Rhubarb - Due to the high levels of calcium oxalates contained in rhubarb, it is toxic to horses, as well as many other animals. Ingesting rhubard can cause tremors, and if consumed in higher quantities, can damage their digestive and urinary systems, leading to potential kidney failure.
Potatoes - As another member of the toxic Solanaceae plant family, you should not feed potatos to your horse, especially raw, but all forms should be avoided. Green or rotten potatos pose the biggest risk as their chemical composition can cause toxicosis. Plus, if eaten whole, they can be a major choking hazard.
Bran - Despite once having been considered good for horses, bran has since been proven to cause a mineral imbalance which negatively impacts their digestion and will likely cause diarrhoea.
Fruit Stones & Seeds - Many fruits contain stones / pits or seeds which can contain arsenic or cyanide compounds that are toxic to horses when consumed in high quantities. Large stones can also pose a choking hazard, so should be removed before offering certain fruits to your horse.
Avocado - Every part of the avocado fruit and tree is poisonous to horses, including the skin, stone, leaves and tree bark. Consumption can cause a very irregular heartbeat, along with restricted breathing, colic, and in serious cases, death.
Caffeine - Caffeine can cause an irregular heartbeat and, as mentioned above, if your horse competes it can cause result in failure of a drug test.
Lawn Clippings, Garden Cuttings & Compost - While horses are grazing animals, they should only eat fresh grass. The moment grass is cut it begins the process of fermentation, so when eaten it will continue to ferment and expand in the horse's stomach, a process which doesn't usually start until the grass is a lot further through the horse's digestive system. This expansion can lead to colic and even potentially rupture the horse's stomach. There are also a munber of plants that can be deadly to them if consumed, and these could easily be hidden in garden waste.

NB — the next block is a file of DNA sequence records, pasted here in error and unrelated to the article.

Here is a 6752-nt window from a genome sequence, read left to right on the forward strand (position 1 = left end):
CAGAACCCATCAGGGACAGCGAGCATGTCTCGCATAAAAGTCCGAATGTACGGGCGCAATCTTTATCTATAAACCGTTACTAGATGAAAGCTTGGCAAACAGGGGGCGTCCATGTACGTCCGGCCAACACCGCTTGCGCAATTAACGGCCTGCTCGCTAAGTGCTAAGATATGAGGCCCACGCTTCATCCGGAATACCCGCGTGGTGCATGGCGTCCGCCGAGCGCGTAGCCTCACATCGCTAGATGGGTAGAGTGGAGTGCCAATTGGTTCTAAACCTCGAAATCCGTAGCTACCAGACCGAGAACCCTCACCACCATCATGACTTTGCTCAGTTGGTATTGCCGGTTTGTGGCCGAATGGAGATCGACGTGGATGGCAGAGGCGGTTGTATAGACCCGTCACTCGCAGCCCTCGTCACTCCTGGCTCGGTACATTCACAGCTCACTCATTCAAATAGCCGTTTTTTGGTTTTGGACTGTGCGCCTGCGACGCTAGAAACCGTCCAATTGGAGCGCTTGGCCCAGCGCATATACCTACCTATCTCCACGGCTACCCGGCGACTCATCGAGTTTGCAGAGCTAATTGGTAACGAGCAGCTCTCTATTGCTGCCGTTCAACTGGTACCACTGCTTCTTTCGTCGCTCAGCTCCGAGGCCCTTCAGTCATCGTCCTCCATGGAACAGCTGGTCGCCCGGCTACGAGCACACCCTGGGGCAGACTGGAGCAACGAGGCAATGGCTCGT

There are plenty of foods that are perfectly safe to feed your horse. It is always best to check if your horse is insulin resistant before feeding them anything containing sugar and you should always cut up other foods to avoid any choking hazards (take special care with any hard, round fruits and vegetables).
Good, safe snacks for horses include;
IMPORTANT NOTE: ALL FOODS SHOULD BE FED IN MODERATION, OVER FEEDING YOUR HORSE CAN CAUSE UPSET TO A BALANCED DIET.
Everyone loves a treat now and again and so do our horses. We often feed our horses treats in return for good work or praise when training, and that’s fine. Some even give their horses a little treat each day and most of the time we do it because it makes us feel good. It’s good to treat your horse now and again, but there are some guidelines that you should follow.
The fruit and vegetables on the approved list above are a good treat for your horse, as they taste great and are usually similar to the food that your horse eats in their regular diet. This means that the chances of upsetting your horse's digestion are less likely.
Treats should also be fed in moderation, feeding your horse too much can have a negative impact on their carefully balanced diet. Treats are only treats when they are fed little and often.